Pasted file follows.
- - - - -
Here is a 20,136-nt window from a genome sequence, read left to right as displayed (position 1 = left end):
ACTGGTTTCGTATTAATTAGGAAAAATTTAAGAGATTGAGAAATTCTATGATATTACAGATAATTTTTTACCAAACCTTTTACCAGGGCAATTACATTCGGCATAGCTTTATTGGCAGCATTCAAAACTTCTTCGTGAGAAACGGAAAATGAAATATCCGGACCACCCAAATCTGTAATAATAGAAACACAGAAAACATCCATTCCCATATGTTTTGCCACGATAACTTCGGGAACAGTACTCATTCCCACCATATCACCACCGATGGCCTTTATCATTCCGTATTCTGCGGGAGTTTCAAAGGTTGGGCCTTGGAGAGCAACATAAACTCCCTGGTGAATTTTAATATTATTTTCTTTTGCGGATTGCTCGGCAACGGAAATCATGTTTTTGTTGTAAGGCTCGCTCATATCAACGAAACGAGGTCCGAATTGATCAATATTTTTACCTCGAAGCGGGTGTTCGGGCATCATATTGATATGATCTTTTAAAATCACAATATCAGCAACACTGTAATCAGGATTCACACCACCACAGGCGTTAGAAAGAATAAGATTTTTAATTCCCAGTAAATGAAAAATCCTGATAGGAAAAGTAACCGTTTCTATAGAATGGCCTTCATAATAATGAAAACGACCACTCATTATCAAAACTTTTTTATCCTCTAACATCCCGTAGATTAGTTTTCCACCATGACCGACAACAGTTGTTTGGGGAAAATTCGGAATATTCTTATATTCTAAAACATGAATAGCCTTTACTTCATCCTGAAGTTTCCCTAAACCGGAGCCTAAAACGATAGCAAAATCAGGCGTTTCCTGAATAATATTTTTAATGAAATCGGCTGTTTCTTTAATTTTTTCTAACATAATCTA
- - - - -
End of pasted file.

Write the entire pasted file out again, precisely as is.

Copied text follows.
Here is a 20,136-nt window from a genome sequence, read left to right as displayed (position 1 = left end):
ACTGGTTTCGTATTAATTAGGAAAAATTTAAGAGATTGAGAAATTCTATGATATTACAGATAATTTTTTACCAAACCTTTTACCAGGGCAATTACATTCGGCATAGCTTTATTGGCAGCATTCAAAACTTCTTCGTGAGAAACGGAAAATGAAATATCCGGACCACCCAAATCTGTAATAATAGAAACACAGAAAACATCCATTCCCATATGTTTTGCCACGATAACTTCGGGAACAGTACTCATTCCCACCATATCACCACCGATGGCCTTTATCATTCCGTATTCTGCGGGAGTTTCAAAGGTTGGGCCTTGGAGAGCAACATAAACTCCCTGGTGAATTTTAATATTATTTTCTTTTGCGGATTGCTCGGCAACGGAAATCATGTTTTTGTTGTAAGGCTCGCTCATATCAACGAAACGAGGTCCGAATTGATCAATATTTTTACCTCGAAGCGGGTGTTCGGGCATCATATTGATATGATCTTTTAAAATCACAATATCAGCAACACTGTAATCAGGATTCACACCACCACAGGCGTTAGAAAGAATAAGATTTTTAATTCCCAGTAAATGAAAAATCCTGATAGGAAAAGTAACCGTTTCTATAGAATGGCCTTCATAATAATGAAAACGACCACTCATTATCAAAACTTTTTTATCCTCTAACATCCCGTAGATTAGTTTTCCACCATGACCGACAACAGTTGTTTGGGGAAAATTCGGAATATTCTTATATTCTAAAACATGAATAGCCTTTACTTCATCCTGAAGTTTCCCTAAACCGGAGCCTAAAACGATAGCAAAATCAGGCGTTTCCTGAATAATATTTTTAATGAAATCGGCTGTTTCTTTAATTTTTTCTAACATAATCTA